Senioritis: Signs and Symptoms of High School Senioritis

How to Identify Senioritis and Its Signs and Symptoms

Senioritis can be a serious problem.
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Senioritis, according to the Urban Dictionary, strikes during a teen's senior year of high school. It zaps them of motivation to do any of their work.

While senioritis isn't a disease, it is a phenomena that happens when seniors look back over their high school life and declare they're done. They no longer want to do any of their work and many of them, don't even want to go to school.

Senioritis gives teens the false belief that they'll graduate even if they don't do their work.

So rather than worry about their grades, they spend their time hanging out with friends.

Their relaxed attitude can affect their acceptance to college. To their surprise, some seniors who have already been accepted into higher education lose their opportunity to attend because of failing grades during their last semester of high school.

Other seniors, engage in risk-taking behavior. They skip school to experiment with drugs and alcohol. Or, they begin driving recklessly. They assume they're invincible and immortal. 

Parents may notice the signs of senioritis about midway through a teen's senior year, but the warning signs may show up sooner. A sophomore with senior friends, for example, may jump on the bandwagon long before his high school career comes to a close. 

Signs of High School Senioritis

  • Poor grades
  • Incomplete assignments
  • Misses curfew repeatedlys
  • Cuts classes often
  • Increased absences from school
  • Concern from teachers and school administrators
  • Experiments with alcohol or drugs

Symptoms of High School Senioritis

What to Do If Your Teen Has Senioritis

Relaxing enough to enjoy their last year of high school doesn't have to be a bad thing.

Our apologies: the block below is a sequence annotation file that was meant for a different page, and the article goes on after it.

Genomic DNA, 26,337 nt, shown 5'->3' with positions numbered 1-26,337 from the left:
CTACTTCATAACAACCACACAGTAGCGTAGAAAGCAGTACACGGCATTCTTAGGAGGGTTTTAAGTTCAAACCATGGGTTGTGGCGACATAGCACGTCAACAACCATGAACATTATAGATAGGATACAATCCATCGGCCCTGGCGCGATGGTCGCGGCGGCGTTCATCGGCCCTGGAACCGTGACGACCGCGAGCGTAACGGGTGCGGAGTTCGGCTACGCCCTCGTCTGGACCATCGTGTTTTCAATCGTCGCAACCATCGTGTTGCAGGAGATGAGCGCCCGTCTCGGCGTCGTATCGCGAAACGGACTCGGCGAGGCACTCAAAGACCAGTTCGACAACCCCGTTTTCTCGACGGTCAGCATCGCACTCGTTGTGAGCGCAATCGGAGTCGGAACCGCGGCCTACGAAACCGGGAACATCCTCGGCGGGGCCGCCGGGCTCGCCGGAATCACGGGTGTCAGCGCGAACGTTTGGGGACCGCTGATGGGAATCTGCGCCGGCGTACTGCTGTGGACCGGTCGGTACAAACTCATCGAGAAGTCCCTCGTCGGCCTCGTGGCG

But unfortunately, some teens lose all their motivation and the results are devastating to their future.

Keep a close eye on your teen's behavior throughout his senior year. If you start noticing signs that he's giving up, get involved. Make it clear that his behavior could have serious consequences.

Talk about the importance of finishing high school strong. Discuss his attendance record and final grades and the fact that colleges are likely to review his final transcripts. 

Even if your teen isn't planning to go to college now, remind him that he may want to go at a later date. Additionally, talk about how a future employer may request copies of his transcripts as well.

Make some of your teen's privileges contingent on his hard work. If he wants to use the car on Saturday night, make sure he's got his work done first. Just like a future job will motivate him with a paycheck, use incentives that will keep him motivated to keep doing his school work.

Seek Professional Help

Occasionally, senioritis may be a sign of a more serious problem. A teen who is really anxious about the future, for example, may stop doing her work. Or, a teen who is sad about high school ending, may grow depressed.

 

If you are concerned about your teen's mental health or risky behavior, talk to your pediatrician. Your teen may benefit from therapy to help support her as she makes the transition into adulthood.

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